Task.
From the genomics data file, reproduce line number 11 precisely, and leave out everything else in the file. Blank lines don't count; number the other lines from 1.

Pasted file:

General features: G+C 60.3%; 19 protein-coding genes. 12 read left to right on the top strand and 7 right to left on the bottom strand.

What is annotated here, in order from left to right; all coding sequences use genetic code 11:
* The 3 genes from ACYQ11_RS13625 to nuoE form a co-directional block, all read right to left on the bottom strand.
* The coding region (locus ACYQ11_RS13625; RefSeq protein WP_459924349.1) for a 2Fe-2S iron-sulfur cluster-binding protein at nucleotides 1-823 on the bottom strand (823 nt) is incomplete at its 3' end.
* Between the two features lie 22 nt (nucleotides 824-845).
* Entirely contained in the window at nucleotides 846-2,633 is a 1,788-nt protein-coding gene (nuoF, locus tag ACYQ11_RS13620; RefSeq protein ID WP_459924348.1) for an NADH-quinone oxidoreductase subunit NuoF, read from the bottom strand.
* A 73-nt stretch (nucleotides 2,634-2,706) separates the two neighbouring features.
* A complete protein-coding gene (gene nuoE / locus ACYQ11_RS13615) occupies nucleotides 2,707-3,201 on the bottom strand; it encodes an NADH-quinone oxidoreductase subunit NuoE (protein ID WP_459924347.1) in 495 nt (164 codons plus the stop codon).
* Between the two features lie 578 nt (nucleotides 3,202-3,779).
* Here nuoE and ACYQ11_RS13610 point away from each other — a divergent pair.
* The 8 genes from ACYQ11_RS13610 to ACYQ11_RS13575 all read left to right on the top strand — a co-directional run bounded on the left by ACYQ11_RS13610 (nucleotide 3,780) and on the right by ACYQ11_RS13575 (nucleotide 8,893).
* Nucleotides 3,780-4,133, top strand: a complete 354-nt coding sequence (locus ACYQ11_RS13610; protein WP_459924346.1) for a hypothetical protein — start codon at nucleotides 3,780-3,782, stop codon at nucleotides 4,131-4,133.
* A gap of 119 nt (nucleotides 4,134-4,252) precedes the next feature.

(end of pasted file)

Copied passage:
* The 8 genes from ACYQ11_RS13610 to ACYQ11_RS13575 all read left to right on the top strand — a co-directional run bounded on the left by ACYQ11_RS13610 (nucleotide 3,780) and on the right by ACYQ11_RS13575 (nucleotide 8,893).